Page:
Mars rover Opportunity enters stadium-sized crater
BY SPACEFLIGHT NOW
Posted: June 9, 2004
The Mars Exploration Rover Opportunity has dipped its wheels into Endurance Crater as controllers follow a cautious approach to ensure the robot doesn't become marooned inside the stadium-sized crater.
The rover put all six wheels over the crater rim Tuesday, collecting data on the slope and wheel traction before reversing course and backing out.
"This is a small, what we call a toe-dip, drive into the crater just to be able to take some images from a different vantage point and to check out our models on the slope slippage of the rover as it drives into the crater," flight director George Chen said.
"After that six-wheel drive into the crater, we backed back out and spent the night outside the crater."
Wednesday's plan called for Opportunity to roll into the crater again and remain there overnight.
"After that little bit of confidence drive into the crater, we drove a total of four meters into the crater and we are going to back up just about 1.4 meters back out -- but not all the way out of the crater, and in fact spend the night in the crater for the first time," Chen said.
Engineers used a rover mock-up to perform extensive testing on Earth to determine how steep of a slope Opportunity could navigate. That testing, coupled with the estimated slope of Endurance Crater, allowed officials to decide it was safe to send the rover into the crater.
"It looks like the slope information is pretty much what the model predicted -- about an 18-degree slope going down into the crater and steeper as it goes further in," Chen said after Tuesday's first drive.
Opportunity is taking the risk of going into Endurance so its instrument-laden arm can examine a layered rock formation along the crater's inner wall that will give scientists more clues about the past environment on the Red Planet.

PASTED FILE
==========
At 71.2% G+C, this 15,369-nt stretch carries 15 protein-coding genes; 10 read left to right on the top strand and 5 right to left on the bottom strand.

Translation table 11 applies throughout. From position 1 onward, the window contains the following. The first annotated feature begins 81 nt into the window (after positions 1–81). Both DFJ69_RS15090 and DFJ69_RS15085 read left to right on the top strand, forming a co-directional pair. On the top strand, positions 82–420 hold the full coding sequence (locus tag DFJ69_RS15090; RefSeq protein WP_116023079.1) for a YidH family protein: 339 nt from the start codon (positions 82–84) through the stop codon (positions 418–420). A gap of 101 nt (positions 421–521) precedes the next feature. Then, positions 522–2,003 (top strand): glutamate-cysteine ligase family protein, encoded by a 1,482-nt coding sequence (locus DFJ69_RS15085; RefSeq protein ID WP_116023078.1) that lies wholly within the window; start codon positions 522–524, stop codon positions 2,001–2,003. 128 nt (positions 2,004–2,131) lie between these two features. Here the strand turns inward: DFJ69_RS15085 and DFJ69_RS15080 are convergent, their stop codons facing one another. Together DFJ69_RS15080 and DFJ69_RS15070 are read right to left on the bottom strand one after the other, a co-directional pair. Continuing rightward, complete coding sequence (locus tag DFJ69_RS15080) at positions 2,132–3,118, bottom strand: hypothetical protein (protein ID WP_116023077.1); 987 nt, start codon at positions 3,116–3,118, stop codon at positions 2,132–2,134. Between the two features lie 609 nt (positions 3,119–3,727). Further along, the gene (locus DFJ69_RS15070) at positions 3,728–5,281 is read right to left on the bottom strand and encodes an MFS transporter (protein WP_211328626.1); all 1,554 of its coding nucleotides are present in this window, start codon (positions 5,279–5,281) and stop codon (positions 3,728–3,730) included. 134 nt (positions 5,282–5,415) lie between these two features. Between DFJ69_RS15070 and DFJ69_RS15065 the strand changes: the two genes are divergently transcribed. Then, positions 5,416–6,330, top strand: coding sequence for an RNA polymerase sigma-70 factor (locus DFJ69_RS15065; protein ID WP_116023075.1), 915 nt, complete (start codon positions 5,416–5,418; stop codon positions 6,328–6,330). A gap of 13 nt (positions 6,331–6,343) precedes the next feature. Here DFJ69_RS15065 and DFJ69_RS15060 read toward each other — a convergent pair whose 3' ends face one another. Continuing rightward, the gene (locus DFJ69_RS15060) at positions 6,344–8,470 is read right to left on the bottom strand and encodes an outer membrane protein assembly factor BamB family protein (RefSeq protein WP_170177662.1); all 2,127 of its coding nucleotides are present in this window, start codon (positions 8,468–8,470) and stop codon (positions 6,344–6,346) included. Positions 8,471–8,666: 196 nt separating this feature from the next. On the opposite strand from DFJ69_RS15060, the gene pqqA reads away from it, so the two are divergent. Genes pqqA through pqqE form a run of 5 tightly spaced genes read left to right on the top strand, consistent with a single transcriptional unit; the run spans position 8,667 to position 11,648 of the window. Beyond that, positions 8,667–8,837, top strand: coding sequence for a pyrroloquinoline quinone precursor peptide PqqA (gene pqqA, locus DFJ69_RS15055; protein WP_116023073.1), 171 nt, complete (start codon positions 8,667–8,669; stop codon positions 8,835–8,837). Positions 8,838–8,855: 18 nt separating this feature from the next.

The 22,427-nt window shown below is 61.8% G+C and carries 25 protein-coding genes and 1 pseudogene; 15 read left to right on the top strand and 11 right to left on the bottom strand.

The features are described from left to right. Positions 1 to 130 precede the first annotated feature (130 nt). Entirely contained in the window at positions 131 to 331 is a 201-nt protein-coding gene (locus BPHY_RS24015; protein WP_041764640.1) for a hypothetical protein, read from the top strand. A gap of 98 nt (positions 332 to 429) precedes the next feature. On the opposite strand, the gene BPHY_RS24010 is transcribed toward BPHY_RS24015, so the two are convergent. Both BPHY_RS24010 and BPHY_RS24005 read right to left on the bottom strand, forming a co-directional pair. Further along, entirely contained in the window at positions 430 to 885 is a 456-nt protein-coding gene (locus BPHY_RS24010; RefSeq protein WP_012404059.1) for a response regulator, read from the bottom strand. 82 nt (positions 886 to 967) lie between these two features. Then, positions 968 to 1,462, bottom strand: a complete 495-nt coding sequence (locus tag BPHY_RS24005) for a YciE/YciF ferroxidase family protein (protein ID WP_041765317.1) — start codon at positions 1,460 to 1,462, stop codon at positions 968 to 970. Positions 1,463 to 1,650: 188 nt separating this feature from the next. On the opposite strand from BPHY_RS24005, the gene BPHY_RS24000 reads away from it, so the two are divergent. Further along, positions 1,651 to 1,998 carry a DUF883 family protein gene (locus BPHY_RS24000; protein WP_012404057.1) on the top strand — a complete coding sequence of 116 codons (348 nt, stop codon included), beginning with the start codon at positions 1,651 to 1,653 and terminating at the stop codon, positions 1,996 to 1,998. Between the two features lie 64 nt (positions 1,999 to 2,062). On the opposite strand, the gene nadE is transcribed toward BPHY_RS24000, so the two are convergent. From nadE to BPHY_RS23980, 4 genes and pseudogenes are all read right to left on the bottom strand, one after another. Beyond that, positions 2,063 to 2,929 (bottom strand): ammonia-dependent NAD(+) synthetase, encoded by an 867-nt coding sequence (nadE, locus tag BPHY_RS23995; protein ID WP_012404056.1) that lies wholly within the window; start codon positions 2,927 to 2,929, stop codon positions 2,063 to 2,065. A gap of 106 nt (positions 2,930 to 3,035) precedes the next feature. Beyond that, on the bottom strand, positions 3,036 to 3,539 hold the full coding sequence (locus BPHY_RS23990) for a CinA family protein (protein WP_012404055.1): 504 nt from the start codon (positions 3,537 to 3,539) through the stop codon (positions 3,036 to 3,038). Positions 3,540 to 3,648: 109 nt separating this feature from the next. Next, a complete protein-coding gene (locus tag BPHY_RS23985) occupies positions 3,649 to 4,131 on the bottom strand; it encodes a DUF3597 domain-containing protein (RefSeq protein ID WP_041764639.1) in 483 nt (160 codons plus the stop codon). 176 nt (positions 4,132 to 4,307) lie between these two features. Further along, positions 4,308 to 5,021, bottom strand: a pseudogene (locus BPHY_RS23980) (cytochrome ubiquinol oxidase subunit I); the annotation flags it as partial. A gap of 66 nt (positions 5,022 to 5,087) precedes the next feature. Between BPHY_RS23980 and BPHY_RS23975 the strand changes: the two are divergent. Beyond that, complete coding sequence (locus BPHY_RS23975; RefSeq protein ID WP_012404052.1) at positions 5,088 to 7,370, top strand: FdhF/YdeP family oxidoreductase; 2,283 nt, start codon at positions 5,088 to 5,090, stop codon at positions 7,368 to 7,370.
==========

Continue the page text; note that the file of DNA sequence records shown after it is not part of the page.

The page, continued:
"If you think of the layered rocks as history books that tell you about the Martian past, we have read the top layer. Now, we want to learn even further back in the history of Mars. So we are ready to turn the page," said Firouz Naderi, manager of NASA's Mars Exploration Program. "For that, we need access to the layers beneath. We have access to those layers because they are exposed in Endurance Crater."
The rock layers that Opportunity hopes to probe are lower in the ground than those studied at the much smaller Eagle Crater in which the rover landed four-and-a-half months ago. The Eagle Crater layer of sulfur-rich rock told scientists that water once flowed at the site. The Endurance layer is older and presents a "compelling" need to examine.
"This unit will tell us what came before the salty water environment the Eagle Crater unit told us about. We want to get to the contact between the two units to see how the environment changed. Is it gradual? Is it abrupt? Even if the lower layers formed under dry conditions, they may have been exposed to water later. The water's effect on them could have left telltale evidence of that interaction," said lead rover scientist Steve Squyres.
"The science is very compelling, but there is some possibility that once we go in may not be able to get out," Naderi warned. "If I stay with the analogy of history books, if you want to learn about history there are worst places to get stuck than the library, which this (crater) practically would be."
The rover is expected to reach the rocky area in question sometime early next week.
"As we evaluate the data and understand a little bit about how the rover is able to safely traverse, we will get more confidence driving inside the crater and we will able to approach some of the very interesting targets of opportunity," Chen said.